A high school on the harbor: tying knots, building boats, getting ahead

If you've got a rope keep it handy. It is not every day we get to sit in with a teacher of the year specializing in maritime skills. Actually, never, this is a first for us.

What Brendan Malone was teaching on this day at the Urban Assembly New York Harbor School on Governors Island is the bowline knot, called the king of knots since it is used to hold even the largest of ships in place. He even makes students practice behind their back, on one foot.

And why is this the king of knots? Because it is easy to tie and untie and will never get jammed up no matter how much pressure you out on it, Malone said.

Speaking of pressure. Malone was recently one of 700 teachers up for a teaching excellence award. Last month, he won the Harbor Freight Tools for Schools Prize. It comes with a $100,000 check for Malone and the school to share. Neither his students nor the principal were surprised he received the top honor and they were equally elated.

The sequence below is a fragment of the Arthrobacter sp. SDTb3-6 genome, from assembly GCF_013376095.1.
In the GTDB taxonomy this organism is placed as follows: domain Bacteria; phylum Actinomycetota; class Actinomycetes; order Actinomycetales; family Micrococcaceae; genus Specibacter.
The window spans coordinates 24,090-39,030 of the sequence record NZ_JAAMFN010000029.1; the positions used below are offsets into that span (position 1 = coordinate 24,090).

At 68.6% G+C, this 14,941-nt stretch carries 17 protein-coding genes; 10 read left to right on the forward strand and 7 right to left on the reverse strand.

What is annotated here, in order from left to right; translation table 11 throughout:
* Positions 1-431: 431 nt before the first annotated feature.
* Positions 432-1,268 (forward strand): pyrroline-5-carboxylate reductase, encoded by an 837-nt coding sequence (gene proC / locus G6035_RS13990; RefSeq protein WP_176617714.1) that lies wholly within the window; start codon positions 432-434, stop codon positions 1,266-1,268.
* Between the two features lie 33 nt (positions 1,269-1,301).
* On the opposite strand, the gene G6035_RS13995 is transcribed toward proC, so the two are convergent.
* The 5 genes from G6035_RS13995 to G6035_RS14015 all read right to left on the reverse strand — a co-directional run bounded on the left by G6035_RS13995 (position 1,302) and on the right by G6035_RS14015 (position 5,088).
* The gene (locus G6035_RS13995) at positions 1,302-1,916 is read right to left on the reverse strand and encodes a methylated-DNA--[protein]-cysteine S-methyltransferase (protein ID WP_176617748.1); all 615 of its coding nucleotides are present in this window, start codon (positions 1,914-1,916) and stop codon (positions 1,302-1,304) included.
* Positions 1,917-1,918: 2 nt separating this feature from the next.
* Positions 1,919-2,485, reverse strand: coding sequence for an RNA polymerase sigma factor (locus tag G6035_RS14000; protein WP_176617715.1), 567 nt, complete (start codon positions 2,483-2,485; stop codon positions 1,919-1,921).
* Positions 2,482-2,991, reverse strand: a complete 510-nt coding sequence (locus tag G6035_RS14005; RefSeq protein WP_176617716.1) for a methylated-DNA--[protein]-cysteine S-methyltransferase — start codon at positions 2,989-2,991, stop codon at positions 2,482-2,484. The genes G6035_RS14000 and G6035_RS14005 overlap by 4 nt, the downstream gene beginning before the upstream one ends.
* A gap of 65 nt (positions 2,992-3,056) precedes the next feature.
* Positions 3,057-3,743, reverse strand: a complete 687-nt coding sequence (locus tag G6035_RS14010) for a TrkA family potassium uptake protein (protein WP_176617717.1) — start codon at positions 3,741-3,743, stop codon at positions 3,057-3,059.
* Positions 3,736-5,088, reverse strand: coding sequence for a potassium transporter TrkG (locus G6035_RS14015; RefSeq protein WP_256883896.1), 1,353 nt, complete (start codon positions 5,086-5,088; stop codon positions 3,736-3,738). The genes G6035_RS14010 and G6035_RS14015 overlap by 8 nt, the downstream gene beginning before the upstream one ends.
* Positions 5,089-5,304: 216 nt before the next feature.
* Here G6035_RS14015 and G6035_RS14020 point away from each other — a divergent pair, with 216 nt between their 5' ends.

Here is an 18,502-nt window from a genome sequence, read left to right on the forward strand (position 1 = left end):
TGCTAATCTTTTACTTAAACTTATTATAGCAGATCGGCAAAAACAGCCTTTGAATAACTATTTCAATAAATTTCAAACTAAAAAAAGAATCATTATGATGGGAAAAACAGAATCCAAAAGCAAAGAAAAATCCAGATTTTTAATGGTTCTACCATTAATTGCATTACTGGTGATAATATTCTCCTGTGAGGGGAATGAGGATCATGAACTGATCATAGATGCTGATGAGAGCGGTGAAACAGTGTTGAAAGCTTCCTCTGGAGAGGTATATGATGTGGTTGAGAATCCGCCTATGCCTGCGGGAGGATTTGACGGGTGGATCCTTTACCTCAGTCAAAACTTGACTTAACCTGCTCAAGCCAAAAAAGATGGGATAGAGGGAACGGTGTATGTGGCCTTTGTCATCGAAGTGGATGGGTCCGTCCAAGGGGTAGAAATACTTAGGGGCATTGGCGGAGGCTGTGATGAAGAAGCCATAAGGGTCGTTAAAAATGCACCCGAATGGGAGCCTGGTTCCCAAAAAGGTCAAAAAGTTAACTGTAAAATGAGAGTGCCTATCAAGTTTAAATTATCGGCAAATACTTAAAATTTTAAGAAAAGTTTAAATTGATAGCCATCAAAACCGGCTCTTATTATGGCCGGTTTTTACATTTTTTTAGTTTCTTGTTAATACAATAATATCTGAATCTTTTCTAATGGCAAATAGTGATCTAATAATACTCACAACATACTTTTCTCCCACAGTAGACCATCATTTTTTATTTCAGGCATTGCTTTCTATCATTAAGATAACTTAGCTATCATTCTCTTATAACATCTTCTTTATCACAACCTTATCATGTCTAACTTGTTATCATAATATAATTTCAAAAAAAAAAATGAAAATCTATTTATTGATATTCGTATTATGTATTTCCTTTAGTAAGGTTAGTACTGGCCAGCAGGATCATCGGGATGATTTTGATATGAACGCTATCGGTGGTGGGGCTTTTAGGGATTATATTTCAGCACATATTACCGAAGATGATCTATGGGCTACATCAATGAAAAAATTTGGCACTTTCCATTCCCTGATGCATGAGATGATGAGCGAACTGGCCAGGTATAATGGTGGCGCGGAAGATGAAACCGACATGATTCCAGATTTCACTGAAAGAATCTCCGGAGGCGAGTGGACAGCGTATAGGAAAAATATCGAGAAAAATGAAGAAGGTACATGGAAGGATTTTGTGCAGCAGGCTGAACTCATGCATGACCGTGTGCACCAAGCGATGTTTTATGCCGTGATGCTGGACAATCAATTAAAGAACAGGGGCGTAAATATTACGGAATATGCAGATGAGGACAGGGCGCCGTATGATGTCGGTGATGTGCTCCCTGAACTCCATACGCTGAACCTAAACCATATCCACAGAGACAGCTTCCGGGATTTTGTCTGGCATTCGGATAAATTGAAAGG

Principal Jeffrey Chetirko said Malone really cares about each individual student. In fact, during lunchtime many of his students will remain with him.

Malone's attention to students has translated into some phenomenal work. Two boats, a wooden one and a motor boat, are at the Governors Island docks. Malone's students built both boats from scratch. The wooden one is from a 1920s blueprint.

Malone's mentors taught him he can tackle anything, which he did. He started his own business and passed on that lesson onto his students for 18 years. He said a saying goes "If you can build a boat, you can do anything."

What this school is doing represents a shift in education. Vocational education used to be about putting students in the workplace after high school. But 95 percent of the kids at Harbor School are accepted to college.